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Talking to Nader | The Nation

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Talking to Nader

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Ralph Nader announced his selection of San Francisco lawyer and activist Matt Gonzalez as his running mate on February 28. Like Nader, Gonzalez--a former president of the San Francisco Board of Supervisors who narrowly lost his 2003 bid to be the first Green Party mayor of a major US city--clearly wants to influence the political debate this election season. Given the chilly media climate for any independent run, that's not going to be easy. The DC reporters at the National Press Club last week were predictably disdainful. The reception in the "alternative" media hasn't been much warmer. In their first live interview together on talk radio, Gonzalez and Nader spoke with me for an hour on Air America Radio on February 29 and took listeners' calls. Among the topics: organizing, parties and what the two men think of Obama/Clinton. Take a read.

About the Author

Laura Flanders
Laura Flanders
Contributing writer Laura Flanders is the host and founder of GRITtv with Laura Flanders, a daily talk show for people...

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A conversation with the two-time Green Party vice presidential candidate.

Still mourning Chokwe Lumumba, progressives gather to push his vision for worker-owned co-ops.

LF:

Let's start with you, Matt. Why are you running as Ralph Nader's running mate?

Ralph Nader:

I think it's imperative that we not sit on the sideline when we are seeing the political parties struggling over what we think are fundamental issues. In my own personal experience I've been a crusader for election reform and I thought I could contribute to this campaign by talking about it and making it clear to people out there that we've fought for election reform, we've fought for ways to demand majority outcomes--you know, I've done it through legislation, I've visited members of Congress etc., etc. And that's an important component of the campaign. But also the point that you've just been talking about, which is, I think we have to be careful that we not just accept some of the rhetoric of the candidates but look at what they're saying and being very careful about. And I think the fact that Senator Obama, the Democratic frontrunner, is really talking about having a standing army in Iraq without giving us a timetable to have everybody out is troubling. And I think those who want to hear him be a candidate of withdrawal are not listening to some of the specifics that he points out about fighting Al Qaeda and striking Al Qaeda and keeping a force there for counterterrorism etc.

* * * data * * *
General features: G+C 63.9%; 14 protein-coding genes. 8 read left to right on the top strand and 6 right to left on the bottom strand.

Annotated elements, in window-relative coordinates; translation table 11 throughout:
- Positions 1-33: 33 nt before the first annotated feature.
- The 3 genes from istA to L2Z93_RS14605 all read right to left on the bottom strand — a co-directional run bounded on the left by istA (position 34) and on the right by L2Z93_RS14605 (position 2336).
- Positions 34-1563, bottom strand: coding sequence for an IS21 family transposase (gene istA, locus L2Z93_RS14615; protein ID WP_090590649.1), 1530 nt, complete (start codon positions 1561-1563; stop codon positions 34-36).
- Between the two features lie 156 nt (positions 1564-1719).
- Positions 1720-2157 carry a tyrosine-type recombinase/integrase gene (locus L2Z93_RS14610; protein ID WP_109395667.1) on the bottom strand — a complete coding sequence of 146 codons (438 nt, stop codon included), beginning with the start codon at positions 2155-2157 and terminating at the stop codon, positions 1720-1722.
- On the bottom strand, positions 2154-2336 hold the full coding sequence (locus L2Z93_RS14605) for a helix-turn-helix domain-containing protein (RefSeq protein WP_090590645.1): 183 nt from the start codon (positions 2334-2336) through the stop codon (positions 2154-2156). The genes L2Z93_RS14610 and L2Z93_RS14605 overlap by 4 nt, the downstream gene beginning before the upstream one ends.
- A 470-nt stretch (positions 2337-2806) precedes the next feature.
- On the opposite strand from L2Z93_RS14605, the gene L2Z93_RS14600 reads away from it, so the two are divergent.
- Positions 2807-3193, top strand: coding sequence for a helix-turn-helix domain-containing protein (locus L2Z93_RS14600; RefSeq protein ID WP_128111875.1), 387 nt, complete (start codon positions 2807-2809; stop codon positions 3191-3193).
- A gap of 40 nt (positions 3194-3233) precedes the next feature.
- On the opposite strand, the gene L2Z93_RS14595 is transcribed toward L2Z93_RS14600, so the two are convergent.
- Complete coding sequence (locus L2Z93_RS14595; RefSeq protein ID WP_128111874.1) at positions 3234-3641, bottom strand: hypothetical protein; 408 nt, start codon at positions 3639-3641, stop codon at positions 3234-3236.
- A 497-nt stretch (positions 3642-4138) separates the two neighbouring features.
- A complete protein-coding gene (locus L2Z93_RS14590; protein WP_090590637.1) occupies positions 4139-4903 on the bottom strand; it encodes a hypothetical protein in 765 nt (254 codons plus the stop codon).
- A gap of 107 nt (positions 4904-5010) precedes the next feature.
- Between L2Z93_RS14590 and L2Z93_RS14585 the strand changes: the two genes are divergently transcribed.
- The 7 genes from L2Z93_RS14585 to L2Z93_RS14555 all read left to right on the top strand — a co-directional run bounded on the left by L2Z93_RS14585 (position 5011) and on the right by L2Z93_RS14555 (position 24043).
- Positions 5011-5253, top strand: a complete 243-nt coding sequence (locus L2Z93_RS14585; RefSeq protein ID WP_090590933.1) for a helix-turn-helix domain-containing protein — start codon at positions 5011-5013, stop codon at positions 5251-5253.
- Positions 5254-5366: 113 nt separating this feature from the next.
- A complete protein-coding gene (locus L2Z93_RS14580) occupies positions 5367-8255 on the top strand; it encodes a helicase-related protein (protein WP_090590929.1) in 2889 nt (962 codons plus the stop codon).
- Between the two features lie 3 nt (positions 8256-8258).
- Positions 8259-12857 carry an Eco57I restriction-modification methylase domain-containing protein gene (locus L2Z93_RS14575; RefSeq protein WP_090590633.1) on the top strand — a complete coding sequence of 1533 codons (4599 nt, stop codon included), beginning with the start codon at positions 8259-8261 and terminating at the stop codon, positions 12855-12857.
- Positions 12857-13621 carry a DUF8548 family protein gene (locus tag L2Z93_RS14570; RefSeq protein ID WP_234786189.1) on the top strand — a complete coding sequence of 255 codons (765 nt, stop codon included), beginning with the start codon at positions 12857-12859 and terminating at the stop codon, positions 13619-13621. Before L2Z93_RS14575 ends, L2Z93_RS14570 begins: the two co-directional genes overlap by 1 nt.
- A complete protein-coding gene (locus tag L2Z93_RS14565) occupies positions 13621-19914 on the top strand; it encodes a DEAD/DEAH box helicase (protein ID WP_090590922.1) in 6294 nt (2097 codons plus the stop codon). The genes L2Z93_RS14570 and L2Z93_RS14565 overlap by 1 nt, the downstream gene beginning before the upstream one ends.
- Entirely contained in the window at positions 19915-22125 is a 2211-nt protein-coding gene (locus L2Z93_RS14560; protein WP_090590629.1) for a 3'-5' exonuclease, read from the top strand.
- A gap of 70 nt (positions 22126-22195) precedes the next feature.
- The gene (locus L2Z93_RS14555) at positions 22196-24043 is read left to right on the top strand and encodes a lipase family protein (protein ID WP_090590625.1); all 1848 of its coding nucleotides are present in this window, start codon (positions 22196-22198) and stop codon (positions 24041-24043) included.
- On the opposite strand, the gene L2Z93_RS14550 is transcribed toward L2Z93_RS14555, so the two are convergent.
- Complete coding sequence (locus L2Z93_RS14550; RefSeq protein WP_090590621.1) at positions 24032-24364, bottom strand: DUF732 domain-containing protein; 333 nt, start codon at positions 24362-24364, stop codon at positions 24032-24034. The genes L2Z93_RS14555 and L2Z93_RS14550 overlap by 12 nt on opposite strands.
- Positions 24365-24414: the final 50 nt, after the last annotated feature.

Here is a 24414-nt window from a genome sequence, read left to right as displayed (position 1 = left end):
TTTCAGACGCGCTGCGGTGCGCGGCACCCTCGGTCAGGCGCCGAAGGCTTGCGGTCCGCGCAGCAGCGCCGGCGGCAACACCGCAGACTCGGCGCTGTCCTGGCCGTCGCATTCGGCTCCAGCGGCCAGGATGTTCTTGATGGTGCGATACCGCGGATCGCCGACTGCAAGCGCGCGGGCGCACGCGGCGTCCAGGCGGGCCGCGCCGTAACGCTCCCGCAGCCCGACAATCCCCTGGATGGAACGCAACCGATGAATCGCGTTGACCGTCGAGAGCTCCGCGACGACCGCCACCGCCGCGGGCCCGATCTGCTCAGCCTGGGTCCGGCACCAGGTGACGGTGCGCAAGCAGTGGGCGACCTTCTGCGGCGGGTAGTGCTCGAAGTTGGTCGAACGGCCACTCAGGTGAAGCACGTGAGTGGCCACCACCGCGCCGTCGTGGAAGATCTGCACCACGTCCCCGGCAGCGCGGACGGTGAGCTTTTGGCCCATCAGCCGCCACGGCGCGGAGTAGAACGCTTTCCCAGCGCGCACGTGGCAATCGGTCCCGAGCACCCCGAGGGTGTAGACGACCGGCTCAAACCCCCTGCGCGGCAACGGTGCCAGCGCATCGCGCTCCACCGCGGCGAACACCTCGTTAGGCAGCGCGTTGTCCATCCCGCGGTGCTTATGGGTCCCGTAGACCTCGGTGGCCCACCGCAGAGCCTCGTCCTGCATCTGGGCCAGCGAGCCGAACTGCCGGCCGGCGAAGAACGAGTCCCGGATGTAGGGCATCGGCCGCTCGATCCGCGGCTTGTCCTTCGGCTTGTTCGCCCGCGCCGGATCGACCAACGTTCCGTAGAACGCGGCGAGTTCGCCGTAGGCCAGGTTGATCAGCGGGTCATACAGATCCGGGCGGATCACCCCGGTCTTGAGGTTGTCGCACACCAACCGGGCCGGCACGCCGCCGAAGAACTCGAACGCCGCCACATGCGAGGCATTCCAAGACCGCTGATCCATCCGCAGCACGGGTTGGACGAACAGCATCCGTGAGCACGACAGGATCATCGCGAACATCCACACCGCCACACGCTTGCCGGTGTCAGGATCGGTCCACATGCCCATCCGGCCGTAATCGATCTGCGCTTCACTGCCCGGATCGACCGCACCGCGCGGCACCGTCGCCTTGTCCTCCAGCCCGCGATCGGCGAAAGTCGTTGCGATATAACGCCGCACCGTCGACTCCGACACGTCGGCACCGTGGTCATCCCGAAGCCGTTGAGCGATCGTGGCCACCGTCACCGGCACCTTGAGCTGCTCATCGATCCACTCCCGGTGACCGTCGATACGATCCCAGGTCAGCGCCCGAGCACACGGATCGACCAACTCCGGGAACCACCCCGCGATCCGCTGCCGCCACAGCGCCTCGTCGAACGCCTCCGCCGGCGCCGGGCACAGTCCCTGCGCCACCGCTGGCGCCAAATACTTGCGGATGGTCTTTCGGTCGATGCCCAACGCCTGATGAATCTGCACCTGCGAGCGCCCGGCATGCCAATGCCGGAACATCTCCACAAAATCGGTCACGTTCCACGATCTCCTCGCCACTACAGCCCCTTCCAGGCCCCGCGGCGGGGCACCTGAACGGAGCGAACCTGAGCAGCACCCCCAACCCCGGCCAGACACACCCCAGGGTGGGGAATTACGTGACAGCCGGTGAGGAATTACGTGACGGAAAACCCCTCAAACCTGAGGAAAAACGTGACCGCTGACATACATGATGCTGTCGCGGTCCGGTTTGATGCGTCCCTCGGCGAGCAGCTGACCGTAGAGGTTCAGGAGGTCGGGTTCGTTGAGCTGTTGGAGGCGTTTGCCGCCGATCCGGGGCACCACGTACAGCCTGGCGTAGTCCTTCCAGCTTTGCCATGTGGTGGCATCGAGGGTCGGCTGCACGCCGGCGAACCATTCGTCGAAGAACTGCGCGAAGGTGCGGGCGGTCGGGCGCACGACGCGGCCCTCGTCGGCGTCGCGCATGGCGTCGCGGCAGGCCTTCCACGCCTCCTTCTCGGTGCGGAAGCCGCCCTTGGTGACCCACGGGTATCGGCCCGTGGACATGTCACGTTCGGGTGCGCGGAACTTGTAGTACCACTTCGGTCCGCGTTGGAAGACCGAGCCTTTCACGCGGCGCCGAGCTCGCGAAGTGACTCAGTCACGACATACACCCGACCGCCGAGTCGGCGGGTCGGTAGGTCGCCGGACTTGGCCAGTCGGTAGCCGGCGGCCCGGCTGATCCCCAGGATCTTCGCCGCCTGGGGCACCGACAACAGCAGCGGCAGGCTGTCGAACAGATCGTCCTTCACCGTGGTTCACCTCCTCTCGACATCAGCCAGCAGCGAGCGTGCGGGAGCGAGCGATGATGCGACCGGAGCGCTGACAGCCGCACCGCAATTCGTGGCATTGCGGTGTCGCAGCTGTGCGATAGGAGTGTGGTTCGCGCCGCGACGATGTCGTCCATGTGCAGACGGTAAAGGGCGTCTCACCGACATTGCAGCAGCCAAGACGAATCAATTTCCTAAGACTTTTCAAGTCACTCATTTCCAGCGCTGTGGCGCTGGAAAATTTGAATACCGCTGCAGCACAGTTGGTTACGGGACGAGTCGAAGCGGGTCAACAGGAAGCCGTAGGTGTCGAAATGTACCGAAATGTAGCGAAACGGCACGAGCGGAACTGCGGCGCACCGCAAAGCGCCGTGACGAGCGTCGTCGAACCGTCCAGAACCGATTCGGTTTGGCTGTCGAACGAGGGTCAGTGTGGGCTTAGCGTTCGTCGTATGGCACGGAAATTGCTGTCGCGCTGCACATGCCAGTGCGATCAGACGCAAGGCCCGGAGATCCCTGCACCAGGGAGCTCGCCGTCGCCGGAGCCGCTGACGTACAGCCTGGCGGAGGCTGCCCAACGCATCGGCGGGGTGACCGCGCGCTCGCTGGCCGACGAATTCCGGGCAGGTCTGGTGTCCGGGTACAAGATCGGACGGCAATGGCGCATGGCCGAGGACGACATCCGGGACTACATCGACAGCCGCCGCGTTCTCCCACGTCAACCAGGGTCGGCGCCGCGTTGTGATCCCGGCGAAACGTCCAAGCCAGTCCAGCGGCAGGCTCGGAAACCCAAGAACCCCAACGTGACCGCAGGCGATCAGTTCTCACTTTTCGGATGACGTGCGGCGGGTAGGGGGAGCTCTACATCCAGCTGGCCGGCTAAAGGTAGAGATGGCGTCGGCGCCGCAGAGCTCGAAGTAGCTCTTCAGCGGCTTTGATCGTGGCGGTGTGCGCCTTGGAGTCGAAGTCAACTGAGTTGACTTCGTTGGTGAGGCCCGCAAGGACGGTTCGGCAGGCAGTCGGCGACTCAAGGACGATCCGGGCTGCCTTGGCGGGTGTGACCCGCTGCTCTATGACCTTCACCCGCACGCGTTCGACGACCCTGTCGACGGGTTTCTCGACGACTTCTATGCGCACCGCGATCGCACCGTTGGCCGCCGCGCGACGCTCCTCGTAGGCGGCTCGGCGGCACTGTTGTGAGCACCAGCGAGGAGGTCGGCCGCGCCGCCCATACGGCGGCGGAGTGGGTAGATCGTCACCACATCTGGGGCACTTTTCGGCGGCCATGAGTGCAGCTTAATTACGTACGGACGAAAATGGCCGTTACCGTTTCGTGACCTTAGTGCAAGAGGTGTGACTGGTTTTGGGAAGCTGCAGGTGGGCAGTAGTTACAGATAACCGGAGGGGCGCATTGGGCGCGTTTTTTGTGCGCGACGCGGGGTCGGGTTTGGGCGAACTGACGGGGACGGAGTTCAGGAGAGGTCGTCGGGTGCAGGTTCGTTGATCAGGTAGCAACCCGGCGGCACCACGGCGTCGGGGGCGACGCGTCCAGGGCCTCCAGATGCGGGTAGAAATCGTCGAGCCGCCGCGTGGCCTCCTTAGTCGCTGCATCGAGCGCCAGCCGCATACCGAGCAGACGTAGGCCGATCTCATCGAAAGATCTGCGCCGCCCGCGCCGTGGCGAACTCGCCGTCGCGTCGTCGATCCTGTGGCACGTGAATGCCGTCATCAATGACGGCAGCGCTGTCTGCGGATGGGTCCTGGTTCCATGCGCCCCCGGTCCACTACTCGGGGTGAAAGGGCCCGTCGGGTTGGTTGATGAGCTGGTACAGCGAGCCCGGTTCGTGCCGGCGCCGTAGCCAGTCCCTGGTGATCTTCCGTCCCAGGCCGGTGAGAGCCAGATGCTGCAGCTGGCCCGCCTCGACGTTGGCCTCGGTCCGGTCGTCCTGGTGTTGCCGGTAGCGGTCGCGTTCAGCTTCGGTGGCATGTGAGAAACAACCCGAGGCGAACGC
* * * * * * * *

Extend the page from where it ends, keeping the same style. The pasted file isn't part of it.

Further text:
LF:

Ralph, to you. I voted for you twice. I don't accept that you had anything to do with Gore's "defeat" in 2000. (I think he won.) And I don't think the way you've been treated by the Democratic Party is right. However, in connection with my last book Blue Grit, I've grown huge respect for the effective political organizing that is surging in the states, and this election I've been encouraged by the mobilization around Barack Obama. His voting record isn't all that reassuring but I believe that he pushes open a door that movements can shove against, in part because he's an organizer and he's validated a lot of organizers around the country as well as training more. I was surprised to see you run this year. Talk about it?

RN:

Well, I take my charge not from the candidates of the major parties. I fought for years to deal with occupational disease and trauma and helped start OSHA in 1970. Under both Democrats and Republicans OSHA has been essentially turned into a consulting agency. And 58,000 people in this country die every year from work place related disease and trauma.

I take my charge from the almost 100,000 people who the Harvard School of Public Health say lose their lives due to malpractice in hospitals. The Democrats and Republicans have done nothing on that. The Republicans have been worse. They even want to block the courtroom door and the civil justice system under tort law to legitimate full days in court, opportunities for injured people. I take my charge from the millions of consumers that are ripped off by the oil companies, by the drug companies, by the banks, by the credit card companies that both parties in Congress have not done anything about. They leave people defenseless against these rapacious corporations. So you know I can give you chapter and verse and it's on our website votenader.org.

We already start with twelve major subject areas that affect the daily lives and futures of the American people that are off the table by both Obama, Clinton and McCain. Whether it's single payer health insurance, reducing that enormously wasteful military budget that's taken money out of public works repair and jobs all over the country, dealing with stopping nuclear power--none of these major candidates are opposed to nuclear power--cracking down on corporate crime, fraud and abuse. Where's their law and order position here?

LF:

Let me come back to you, MG. You ran a very people-powered, movement-building campaign in SF when you ran for mayor in 2003, a campaign that brought a lot of new activists into politics. Again, assessing the stakes right now and where the potential for building movement lies, explain your commitment to run against the Democratic Party?